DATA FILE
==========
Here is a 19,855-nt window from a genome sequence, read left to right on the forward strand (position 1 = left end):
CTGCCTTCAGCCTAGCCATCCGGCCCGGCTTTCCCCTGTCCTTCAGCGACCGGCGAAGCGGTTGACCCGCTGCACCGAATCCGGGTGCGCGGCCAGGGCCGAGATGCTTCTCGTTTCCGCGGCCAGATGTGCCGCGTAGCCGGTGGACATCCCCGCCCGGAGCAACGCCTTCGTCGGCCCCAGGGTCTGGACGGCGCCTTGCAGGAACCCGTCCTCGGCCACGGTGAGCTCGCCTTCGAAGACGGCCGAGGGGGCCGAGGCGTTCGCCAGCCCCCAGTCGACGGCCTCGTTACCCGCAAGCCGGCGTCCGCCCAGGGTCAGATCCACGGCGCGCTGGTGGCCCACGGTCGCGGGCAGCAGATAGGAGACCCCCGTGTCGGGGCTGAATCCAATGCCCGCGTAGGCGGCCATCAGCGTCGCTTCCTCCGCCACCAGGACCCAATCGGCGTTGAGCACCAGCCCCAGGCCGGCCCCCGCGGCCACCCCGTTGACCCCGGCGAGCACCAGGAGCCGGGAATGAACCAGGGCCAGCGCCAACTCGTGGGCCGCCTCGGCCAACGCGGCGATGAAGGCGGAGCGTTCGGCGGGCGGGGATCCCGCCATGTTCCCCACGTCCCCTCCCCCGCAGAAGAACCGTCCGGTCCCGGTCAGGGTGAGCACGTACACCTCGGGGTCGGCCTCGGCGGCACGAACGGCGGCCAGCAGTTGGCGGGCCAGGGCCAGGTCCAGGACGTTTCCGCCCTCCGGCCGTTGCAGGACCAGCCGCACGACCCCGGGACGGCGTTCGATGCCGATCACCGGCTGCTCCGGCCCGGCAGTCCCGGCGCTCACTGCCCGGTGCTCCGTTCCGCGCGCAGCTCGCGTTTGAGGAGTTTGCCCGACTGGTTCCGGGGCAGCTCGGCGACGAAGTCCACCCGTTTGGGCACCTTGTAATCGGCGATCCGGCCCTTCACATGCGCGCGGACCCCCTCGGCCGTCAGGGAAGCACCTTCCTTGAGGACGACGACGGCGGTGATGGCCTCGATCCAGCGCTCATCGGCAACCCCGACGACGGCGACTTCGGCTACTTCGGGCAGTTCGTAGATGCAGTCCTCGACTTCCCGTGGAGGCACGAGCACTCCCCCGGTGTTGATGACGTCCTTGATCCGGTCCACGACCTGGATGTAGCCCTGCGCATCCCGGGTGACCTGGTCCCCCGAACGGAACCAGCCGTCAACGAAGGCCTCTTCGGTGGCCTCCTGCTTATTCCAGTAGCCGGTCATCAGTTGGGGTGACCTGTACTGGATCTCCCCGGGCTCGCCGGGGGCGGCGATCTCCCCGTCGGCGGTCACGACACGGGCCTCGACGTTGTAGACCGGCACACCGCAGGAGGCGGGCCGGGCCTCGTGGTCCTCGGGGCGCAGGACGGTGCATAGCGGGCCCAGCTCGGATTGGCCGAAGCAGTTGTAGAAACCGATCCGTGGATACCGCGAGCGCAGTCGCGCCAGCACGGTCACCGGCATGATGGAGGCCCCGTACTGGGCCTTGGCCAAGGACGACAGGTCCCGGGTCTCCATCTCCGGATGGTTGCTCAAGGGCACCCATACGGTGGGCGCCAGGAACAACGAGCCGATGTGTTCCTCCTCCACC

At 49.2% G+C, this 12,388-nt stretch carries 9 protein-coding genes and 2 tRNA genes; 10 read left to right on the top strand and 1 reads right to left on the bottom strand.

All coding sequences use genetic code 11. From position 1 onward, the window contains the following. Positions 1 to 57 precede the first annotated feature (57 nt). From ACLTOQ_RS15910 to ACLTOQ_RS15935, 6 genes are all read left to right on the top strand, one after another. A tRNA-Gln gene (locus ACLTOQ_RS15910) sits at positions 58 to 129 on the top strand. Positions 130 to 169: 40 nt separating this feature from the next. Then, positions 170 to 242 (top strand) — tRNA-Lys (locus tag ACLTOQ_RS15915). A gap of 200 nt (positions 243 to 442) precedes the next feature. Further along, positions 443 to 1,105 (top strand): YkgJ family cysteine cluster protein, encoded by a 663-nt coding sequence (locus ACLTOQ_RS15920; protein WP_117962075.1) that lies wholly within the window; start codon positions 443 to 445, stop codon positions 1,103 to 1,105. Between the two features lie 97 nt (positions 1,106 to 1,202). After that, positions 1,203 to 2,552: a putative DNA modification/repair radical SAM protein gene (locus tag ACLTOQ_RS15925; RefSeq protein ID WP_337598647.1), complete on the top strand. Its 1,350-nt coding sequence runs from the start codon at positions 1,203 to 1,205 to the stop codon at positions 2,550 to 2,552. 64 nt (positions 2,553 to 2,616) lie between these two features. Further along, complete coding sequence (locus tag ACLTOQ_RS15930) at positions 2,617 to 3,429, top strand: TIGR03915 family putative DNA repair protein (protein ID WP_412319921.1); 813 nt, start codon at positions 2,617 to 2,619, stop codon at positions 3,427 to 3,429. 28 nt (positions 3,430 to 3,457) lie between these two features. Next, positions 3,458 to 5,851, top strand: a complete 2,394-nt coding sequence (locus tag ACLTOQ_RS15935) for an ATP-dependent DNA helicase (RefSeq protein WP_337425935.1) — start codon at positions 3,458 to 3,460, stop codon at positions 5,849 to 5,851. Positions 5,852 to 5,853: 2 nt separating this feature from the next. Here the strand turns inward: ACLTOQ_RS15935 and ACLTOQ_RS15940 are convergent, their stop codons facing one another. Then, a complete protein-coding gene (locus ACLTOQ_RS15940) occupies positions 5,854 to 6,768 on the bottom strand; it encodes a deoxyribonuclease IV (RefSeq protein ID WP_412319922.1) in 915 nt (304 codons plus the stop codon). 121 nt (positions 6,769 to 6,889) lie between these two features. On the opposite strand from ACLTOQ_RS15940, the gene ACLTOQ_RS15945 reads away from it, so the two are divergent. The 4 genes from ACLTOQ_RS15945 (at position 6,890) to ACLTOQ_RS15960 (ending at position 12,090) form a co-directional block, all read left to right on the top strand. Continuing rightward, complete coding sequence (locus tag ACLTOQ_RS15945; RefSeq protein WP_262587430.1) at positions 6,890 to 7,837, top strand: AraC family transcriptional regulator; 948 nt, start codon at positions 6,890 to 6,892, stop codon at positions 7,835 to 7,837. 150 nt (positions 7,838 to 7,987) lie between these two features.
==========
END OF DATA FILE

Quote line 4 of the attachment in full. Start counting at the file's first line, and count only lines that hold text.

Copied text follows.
All coding sequences use genetic code 11. From position 1 onward, the window contains the following. Positions 1 to 57 precede the first annotated feature (57 nt). From ACLTOQ_RS15910 to ACLTOQ_RS15935, 6 genes are all read left to right on the top strand, one after another. A tRNA-Gln gene (locus ACLTOQ_RS15910) sits at positions 58 to 129 on the top strand. Positions 130 to 169: 40 nt separating this feature from the next. Then, positions 170 to 242 (top strand) — tRNA-Lys (locus tag ACLTOQ_RS15915). A gap of 200 nt (positions 243 to 442) precedes the next feature. Further along, positions 443 to 1,105 (top strand): YkgJ family cysteine cluster protein, encoded by a 663-nt coding sequence (locus ACLTOQ_RS15920; protein WP_117962075.1) that lies wholly within the window; start codon positions 443 to 445, stop codon positions 1,103 to 1,105. Between the two features lie 97 nt (positions 1,106 to 1,202). After that, positions 1,203 to 2,552: a putative DNA modification/repair radical SAM protein gene (locus tag ACLTOQ_RS15925; RefSeq protein ID WP_337598647.1), complete on the top strand. Its 1,350-nt coding sequence runs from the start codon at positions 1,203 to 1,205 to the stop codon at positions 2,550 to 2,552. 64 nt (positions 2,553 to 2,616) lie between these two features. Further along, complete coding sequence (locus tag ACLTOQ_RS15930) at positions 2,617 to 3,429, top strand: TIGR03915 family putative DNA repair protein (protein ID WP_412319921.1); 813 nt, start codon at positions 2,617 to 2,619, stop codon at positions 3,427 to 3,429. 28 nt (positions 3,430 to 3,457) lie between these two features. Next, positions 3,458 to 5,851, top strand: a complete 2,394-nt coding sequence (locus tag ACLTOQ_RS15935) for an ATP-dependent DNA helicase (RefSeq protein WP_337425935.1) — start codon at positions 3,458 to 3,460, stop codon at positions 5,849 to 5,851. Positions 5,852 to 5,853: 2 nt separating this feature from the next. Here the strand turns inward: ACLTOQ_RS15935 and ACLTOQ_RS15940 are convergent, their stop codons facing one another. Then, a complete protein-coding gene (locus ACLTOQ_RS15940) occupies positions 5,854 to 6,768 on the bottom strand; it encodes a deoxyribonuclease IV (RefSeq protein ID WP_412319922.1) in 915 nt (304 codons plus the stop codon). 121 nt (positions 6,769 to 6,889) lie between these two features. On the opposite strand from ACLTOQ_RS15940, the gene ACLTOQ_RS15945 reads away from it, so the two are divergent. The 4 genes from ACLTOQ_RS15945 (at position 6,890) to ACLTOQ_RS15960 (ending at position 12,090) form a co-directional block, all read left to right on the top strand. Continuing rightward, complete coding sequence (locus tag ACLTOQ_RS15945; RefSeq protein WP_262587430.1) at positions 6,890 to 7,837, top strand: AraC family transcriptional regulator; 948 nt, start codon at positions 6,890 to 6,892, stop codon at positions 7,835 to 7,837. 150 nt (positions 7,838 to 7,987) lie between these two features.